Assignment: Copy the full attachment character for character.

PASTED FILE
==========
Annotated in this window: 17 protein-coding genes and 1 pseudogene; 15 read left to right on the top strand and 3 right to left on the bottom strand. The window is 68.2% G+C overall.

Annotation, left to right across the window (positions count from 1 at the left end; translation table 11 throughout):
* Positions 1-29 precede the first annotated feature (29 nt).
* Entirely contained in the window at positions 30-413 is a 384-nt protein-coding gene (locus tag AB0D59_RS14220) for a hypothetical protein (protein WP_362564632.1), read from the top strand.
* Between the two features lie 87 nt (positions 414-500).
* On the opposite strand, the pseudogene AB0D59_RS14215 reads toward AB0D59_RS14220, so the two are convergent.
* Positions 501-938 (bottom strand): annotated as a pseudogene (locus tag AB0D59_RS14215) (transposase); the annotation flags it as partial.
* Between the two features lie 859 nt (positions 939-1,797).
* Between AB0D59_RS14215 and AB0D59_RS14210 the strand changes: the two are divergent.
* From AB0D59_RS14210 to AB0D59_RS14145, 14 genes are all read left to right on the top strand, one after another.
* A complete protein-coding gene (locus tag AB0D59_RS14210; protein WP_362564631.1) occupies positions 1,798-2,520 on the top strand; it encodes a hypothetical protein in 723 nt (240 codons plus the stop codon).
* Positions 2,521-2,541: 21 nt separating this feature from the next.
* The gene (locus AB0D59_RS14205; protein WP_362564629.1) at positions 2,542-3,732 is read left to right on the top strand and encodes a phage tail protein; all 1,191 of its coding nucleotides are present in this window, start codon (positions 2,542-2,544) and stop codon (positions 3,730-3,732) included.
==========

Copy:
Annotated in this window: 17 protein-coding genes and 1 pseudogene; 15 read left to right on the top strand and 3 right to left on the bottom strand. The window is 68.2% G+C overall.

Annotation, left to right across the window (positions count from 1 at the left end; translation table 11 throughout):
* Positions 1-29 precede the first annotated feature (29 nt).
* Entirely contained in the window at positions 30-413 is a 384-nt protein-coding gene (locus tag AB0D59_RS14220) for a hypothetical protein (protein WP_362564632.1), read from the top strand.
* Between the two features lie 87 nt (positions 414-500).
* On the opposite strand, the pseudogene AB0D59_RS14215 reads toward AB0D59_RS14220, so the two are convergent.
* Positions 501-938 (bottom strand): annotated as a pseudogene (locus tag AB0D59_RS14215) (transposase); the annotation flags it as partial.
* Between the two features lie 859 nt (positions 939-1,797).
* Between AB0D59_RS14215 and AB0D59_RS14210 the strand changes: the two are divergent.
* From AB0D59_RS14210 to AB0D59_RS14145, 14 genes are all read left to right on the top strand, one after another.
* A complete protein-coding gene (locus tag AB0D59_RS14210; protein WP_362564631.1) occupies positions 1,798-2,520 on the top strand; it encodes a hypothetical protein in 723 nt (240 codons plus the stop codon).
* Positions 2,521-2,541: 21 nt separating this feature from the next.
* The gene (locus AB0D59_RS14205; protein WP_362564629.1) at positions 2,542-3,732 is read left to right on the top strand and encodes a phage tail protein; all 1,191 of its coding nucleotides are present in this window, start codon (positions 2,542-2,544) and stop codon (positions 3,730-3,732) included.